On average, knowing that other people could find out about their behavior boosted the contributions of the most selfish players by 17-23%. This was enough to turn them into the most generous players. Under the threat of gossip, the takers actually gave more than the givers.

Prosocial gossip has three major benefits: it allows us to feel that we’re promoting justice, it protects other people against exploitation, and it encourages would-be exploiters to act more cooperatively and generously.

This doesn’t mean gossip is always good. In an emerging body of research, Shimul Melwani finds that if you gossip about members of your team, you’ll be seen as less trustworthy, and your team will become less cooperative and more political. Yet if you gossip about people on someone else’s team, you can actually build trust, promote cooperation, and dismantle politics. Putting down a common enemy is a form of social glue.

I used to see gossip as a vice, and most of the time, it probably is. After reflecting on this research, though, I’ve come to realize that prosocial gossip can be a virtue. Recently, I warned a student to proceed cautiously when dealing with an adviser who has a history of exploiting students. I also told a colleague about the checkered history of a potential business partner and shared some disconcerting feedback about a job candidate with a hiring committee.

I still prefer to say nice things about people behind their backs, but in these situations, I feel that I have a social responsibility to speak candidly. If I don’t warn people about the most manipulative and Machiavellian marauders in their midst, I’m leaving them vulnerable to attack. And if I don’t make it known that I’m willing to spread the word about bad behavior, I’m failing to deter it in the first place.

You asked for an explanation, and now you have it. This is why I’ve been gossiping more in the past few months.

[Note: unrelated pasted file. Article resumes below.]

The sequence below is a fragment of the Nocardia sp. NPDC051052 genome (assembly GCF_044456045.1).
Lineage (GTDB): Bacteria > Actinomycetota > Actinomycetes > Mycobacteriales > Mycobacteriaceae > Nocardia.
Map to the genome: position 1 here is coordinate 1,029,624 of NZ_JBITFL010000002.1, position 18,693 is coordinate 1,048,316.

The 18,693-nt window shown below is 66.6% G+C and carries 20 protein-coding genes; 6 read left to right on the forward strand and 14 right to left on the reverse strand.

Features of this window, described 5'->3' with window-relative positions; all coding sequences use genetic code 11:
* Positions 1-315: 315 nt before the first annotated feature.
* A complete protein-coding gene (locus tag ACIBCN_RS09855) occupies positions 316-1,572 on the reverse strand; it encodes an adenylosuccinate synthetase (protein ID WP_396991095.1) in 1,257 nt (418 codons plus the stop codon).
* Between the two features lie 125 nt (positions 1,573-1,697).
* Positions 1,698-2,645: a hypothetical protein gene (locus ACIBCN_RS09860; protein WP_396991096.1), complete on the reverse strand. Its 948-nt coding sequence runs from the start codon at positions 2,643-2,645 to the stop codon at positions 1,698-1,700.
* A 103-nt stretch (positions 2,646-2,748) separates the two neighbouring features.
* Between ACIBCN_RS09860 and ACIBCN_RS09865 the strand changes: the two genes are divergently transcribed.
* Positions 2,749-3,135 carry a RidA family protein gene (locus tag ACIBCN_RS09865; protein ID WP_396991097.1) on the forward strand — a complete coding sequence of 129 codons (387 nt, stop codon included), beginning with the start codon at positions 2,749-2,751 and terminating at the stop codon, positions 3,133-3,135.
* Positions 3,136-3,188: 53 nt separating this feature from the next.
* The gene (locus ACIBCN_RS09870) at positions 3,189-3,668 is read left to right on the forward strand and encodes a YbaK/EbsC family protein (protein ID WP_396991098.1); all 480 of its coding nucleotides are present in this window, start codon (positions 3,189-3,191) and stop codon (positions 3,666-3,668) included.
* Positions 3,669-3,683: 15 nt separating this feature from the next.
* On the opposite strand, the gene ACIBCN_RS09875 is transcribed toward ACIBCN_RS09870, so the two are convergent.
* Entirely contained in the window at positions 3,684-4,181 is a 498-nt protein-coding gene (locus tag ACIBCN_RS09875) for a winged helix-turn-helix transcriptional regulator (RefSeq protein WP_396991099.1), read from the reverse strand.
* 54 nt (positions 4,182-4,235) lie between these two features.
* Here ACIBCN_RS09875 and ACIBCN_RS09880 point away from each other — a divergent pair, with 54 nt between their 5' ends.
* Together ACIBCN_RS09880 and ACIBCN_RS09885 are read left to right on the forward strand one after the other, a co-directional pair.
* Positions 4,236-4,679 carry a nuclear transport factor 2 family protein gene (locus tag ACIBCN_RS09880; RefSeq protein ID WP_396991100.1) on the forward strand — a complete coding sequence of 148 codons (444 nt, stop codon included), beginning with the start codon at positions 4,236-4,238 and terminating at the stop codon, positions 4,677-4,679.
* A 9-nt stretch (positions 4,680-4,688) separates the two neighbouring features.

Sorry, Mom.

For more on prosocial gossip, see Adam’s book Give and Take: A Revolutionary Approach to Success, a New York Times and Wall Street Journal bestseller. Follow him on Twitter @AdamMGrant

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July 31, 2012Whart, ... ]

Adam Grant is the youngest tenured professor at Wharton. He has been recognized as Wharton’s single-highest-rated teacher, one of BusinessWeek’s favorite professors, and one of the world’s 40 best business professors under 40. Previously, he was a record-setting advertising director at Let’s Go Publications, an All-American springboard diver, and a professional magician. Adam is the author of the New York Times and Wall Street Journal bestseller Give and Take: A Revolutionary Approach to Success. He earned his Ph.D. in organizational psychology from the University of Michigan, completing it in less than three years, and his B.A. from Harvard University, magna cum laude with highest honors and Phi Beta Kappa honors. He has been honored with the Excellence in Teaching Award for every class that he has taught and has presented for leaders at organizations such as Google, the NFL, Merck, Pixar, Goldman Sachs, Facebook, Microsoft, Apple, the United Nations, the World Economic Forum, and the U.S. Army, Navy, and Air Force.